Suzanne Shelton’s life work is making sustainable lifestyles attractive and accessible. She’s the CEO of the Shelton Group, a marketing company she founded in 1991 that works exclusively with environmentally focused clients. But in 2009, when she built an off-the-grid lakefront pavilion in Sharps Chapel, Tennessee, she found taking her own advice wasn’t so simple.
Growing up canoeing and waterskiing on the lakes around Knoxville, Shelton dreamed of a “little cottage to get away to.” Two years ago, she and partner Corinne Nicolas, with help from architect Brandon Pace, found a “funky piece of property” on Norris Lake, a man-made reservoir. The parcel’s peculiar rhomboid shape near the road (with just a sliver of land stretching to the water) capped any future cottage at two bedrooms, turning off other prospective buyers. But the site’s location next to a protected wetland sealed the deal for the duo.
Shelton and Nicolas planned to build a cabin later (and they’re on track to break ground in 2011) but wanted “to build something small by the lake so we could enjoy it immediately,” Shelton says. Despite size and structural restrictions for a pavilion set by the Tennessee Valley Authority, the retreat came together easily: Pace designed prefabricated cedar panels backed with insect screens that snapped to the steel structure. Construction started in 2009, and the frame assembly was completed in just three days.
The more difficult task, however, was incorporating rainwater-harvesting and solar-power systems. “I learned that being green is often not easy,” Shelton admits. The smallest cistern Pace could procure that was approved for potable water had a 400-gallon capacity—–far more than necessary—–and badly needed a custom cover to keep it from being an eyesore. Installing the solar system was far more laborious and expensive than expected, since Tennessee does not offer solar tax incentives. Selecting a DC system saved the pair significant sums, but it came with a catch: They needed to buy DC-compatible appliances to avoid constantly using the energy-hogging inverter. The biggest problem, however, was having to fell more than 40 trees to use the solar system. “We’re only getting about 30 percent of the full power but we’re not willing to cut any more down,” Shelton says.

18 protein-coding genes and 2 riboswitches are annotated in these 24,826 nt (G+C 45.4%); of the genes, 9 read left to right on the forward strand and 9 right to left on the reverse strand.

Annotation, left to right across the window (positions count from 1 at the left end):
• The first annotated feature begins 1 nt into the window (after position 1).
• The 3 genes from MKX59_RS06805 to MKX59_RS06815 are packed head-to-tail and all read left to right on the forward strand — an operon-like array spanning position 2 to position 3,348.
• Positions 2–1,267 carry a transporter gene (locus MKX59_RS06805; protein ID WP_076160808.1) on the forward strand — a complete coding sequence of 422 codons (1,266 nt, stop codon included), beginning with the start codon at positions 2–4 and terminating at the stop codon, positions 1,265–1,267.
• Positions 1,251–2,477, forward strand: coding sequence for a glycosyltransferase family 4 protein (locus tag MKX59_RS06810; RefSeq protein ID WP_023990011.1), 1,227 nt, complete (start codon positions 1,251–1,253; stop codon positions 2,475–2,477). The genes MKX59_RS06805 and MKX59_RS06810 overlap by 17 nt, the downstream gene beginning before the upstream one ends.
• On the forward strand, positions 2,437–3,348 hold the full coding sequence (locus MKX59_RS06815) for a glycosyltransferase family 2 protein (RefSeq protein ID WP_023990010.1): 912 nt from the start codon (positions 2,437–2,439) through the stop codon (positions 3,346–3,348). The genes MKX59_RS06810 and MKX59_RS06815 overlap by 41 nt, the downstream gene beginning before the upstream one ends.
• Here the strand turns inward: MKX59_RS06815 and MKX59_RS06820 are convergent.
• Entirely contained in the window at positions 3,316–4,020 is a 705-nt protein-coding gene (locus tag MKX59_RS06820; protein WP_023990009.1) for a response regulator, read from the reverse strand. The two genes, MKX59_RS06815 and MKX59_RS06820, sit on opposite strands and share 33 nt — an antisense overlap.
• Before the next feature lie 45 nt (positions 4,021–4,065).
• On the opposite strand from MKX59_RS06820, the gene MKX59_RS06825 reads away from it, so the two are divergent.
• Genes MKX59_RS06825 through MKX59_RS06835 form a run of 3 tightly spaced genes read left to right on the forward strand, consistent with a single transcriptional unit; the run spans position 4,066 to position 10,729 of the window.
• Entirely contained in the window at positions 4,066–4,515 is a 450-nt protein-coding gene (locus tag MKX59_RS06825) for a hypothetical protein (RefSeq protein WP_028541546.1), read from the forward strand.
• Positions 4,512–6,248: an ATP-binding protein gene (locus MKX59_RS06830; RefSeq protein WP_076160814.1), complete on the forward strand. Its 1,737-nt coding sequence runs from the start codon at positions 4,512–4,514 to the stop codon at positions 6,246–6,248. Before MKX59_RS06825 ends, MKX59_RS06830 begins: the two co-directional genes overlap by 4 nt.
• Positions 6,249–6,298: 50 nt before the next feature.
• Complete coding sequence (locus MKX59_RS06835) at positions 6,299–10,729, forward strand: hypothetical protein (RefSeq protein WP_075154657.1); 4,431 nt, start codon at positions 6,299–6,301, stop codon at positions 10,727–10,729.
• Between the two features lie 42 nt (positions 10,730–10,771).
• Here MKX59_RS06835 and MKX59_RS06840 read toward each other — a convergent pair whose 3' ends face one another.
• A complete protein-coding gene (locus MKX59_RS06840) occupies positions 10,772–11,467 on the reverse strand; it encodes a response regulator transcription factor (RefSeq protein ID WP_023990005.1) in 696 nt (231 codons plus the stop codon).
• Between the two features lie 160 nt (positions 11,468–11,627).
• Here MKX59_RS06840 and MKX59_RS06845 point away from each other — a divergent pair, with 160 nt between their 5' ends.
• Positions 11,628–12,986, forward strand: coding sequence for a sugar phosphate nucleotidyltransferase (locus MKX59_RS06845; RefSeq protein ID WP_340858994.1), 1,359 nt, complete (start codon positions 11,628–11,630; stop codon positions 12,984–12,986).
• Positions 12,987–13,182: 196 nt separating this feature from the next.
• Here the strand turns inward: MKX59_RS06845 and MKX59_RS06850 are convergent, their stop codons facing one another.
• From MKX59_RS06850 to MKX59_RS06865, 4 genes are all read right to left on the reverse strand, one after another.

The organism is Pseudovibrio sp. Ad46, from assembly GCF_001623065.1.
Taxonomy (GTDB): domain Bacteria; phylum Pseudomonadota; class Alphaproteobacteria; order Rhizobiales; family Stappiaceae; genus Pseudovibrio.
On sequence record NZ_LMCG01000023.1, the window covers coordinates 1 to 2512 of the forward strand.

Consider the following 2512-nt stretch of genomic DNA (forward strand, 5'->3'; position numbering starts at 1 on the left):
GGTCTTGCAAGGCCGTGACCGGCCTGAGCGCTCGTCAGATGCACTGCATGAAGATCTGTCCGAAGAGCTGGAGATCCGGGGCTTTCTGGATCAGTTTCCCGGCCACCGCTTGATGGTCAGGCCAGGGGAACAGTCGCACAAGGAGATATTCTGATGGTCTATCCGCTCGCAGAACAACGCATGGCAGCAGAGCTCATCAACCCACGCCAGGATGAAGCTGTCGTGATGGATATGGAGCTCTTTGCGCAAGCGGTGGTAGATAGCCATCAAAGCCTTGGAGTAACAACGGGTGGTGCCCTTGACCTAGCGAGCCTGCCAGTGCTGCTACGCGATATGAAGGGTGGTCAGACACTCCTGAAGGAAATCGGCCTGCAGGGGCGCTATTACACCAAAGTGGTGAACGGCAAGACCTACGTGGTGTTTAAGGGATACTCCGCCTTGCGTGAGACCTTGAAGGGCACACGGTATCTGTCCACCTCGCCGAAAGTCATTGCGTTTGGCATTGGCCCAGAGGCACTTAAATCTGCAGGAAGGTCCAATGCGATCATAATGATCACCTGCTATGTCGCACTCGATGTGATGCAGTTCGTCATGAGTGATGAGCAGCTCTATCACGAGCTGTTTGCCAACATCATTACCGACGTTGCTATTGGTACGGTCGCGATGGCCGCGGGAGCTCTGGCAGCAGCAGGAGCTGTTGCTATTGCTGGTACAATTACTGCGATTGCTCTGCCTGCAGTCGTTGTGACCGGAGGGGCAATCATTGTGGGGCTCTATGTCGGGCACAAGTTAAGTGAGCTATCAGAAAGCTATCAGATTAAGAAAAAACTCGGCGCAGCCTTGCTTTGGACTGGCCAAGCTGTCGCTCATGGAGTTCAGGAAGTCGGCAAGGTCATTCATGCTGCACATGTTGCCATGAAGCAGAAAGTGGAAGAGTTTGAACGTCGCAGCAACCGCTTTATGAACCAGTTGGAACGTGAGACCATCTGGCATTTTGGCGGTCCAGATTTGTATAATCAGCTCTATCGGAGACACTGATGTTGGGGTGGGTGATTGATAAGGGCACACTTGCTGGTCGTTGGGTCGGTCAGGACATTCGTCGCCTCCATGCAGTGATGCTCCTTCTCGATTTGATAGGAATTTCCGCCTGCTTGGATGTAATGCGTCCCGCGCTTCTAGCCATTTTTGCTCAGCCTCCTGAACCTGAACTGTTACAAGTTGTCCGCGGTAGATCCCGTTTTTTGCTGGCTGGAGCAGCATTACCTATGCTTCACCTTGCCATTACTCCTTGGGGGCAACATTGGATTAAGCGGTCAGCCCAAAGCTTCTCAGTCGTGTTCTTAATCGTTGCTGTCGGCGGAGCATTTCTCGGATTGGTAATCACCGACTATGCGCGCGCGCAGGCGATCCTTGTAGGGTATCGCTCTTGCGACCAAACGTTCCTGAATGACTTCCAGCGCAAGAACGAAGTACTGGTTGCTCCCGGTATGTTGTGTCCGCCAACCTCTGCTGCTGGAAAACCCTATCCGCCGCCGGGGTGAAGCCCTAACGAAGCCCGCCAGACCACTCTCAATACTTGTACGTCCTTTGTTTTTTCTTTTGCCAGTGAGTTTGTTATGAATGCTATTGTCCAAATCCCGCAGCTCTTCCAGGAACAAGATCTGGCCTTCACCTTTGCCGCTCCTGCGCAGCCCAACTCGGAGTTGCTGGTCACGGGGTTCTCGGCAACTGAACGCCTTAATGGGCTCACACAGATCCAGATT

Despite the obstacles and approximately $10,000 in extra costs, Shelton believes the efforts were worthwhile and necessary. “How else could we have done it?” she asks. “We would have had to pump water from the lake then filter and purify it. That would have required energy, meaning we’d have had to run wires down from the road.” And making the design as green as possible required more than enough energy without any wires.